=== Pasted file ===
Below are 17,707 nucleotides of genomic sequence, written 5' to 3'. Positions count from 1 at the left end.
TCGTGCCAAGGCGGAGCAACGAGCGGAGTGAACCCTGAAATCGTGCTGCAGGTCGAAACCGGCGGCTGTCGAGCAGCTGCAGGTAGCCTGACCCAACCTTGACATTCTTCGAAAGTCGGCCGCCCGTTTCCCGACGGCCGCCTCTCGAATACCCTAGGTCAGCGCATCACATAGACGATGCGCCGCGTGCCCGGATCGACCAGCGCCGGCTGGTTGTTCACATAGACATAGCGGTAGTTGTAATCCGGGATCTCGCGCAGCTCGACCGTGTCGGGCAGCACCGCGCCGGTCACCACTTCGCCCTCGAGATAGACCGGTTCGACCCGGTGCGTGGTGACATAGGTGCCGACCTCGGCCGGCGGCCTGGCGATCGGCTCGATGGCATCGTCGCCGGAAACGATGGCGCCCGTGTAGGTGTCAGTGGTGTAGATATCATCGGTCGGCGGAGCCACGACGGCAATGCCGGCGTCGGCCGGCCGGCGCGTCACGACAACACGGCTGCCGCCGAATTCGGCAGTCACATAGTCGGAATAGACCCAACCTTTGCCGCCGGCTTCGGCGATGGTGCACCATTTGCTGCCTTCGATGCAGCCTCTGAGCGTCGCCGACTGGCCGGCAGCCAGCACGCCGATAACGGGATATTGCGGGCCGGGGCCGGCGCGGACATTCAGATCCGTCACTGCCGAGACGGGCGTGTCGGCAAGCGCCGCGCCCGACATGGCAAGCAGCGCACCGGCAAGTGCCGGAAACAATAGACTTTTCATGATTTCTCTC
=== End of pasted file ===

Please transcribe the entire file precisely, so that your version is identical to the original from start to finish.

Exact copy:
Below are 17,707 nucleotides of genomic sequence, written 5' to 3'. Positions count from 1 at the left end.
TCGTGCCAAGGCGGAGCAACGAGCGGAGTGAACCCTGAAATCGTGCTGCAGGTCGAAACCGGCGGCTGTCGAGCAGCTGCAGGTAGCCTGACCCAACCTTGACATTCTTCGAAAGTCGGCCGCCCGTTTCCCGACGGCCGCCTCTCGAATACCCTAGGTCAGCGCATCACATAGACGATGCGCCGCGTGCCCGGATCGACCAGCGCCGGCTGGTTGTTCACATAGACATAGCGGTAGTTGTAATCCGGGATCTCGCGCAGCTCGACCGTGTCGGGCAGCACCGCGCCGGTCACCACTTCGCCCTCGAGATAGACCGGTTCGACCCGGTGCGTGGTGACATAGGTGCCGACCTCGGCCGGCGGCCTGGCGATCGGCTCGATGGCATCGTCGCCGGAAACGATGGCGCCCGTGTAGGTGTCAGTGGTGTAGATATCATCGGTCGGCGGAGCCACGACGGCAATGCCGGCGTCGGCCGGCCGGCGCGTCACGACAACACGGCTGCCGCCGAATTCGGCAGTCACATAGTCGGAATAGACCCAACCTTTGCCGCCGGCTTCGGCGATGGTGCACCATTTGCTGCCTTCGATGCAGCCTCTGAGCGTCGCCGACTGGCCGGCAGCCAGCACGCCGATAACGGGATATTGCGGGCCGGGGCCGGCGCGGACATTCAGATCCGTCACTGCCGAGACGGGCGTGTCGGCAAGCGCCGCGCCCGACATGGCAAGCAGCGCACCGGCAAGTGCCGGAAACAATAGACTTTTCATGATTTCTCTC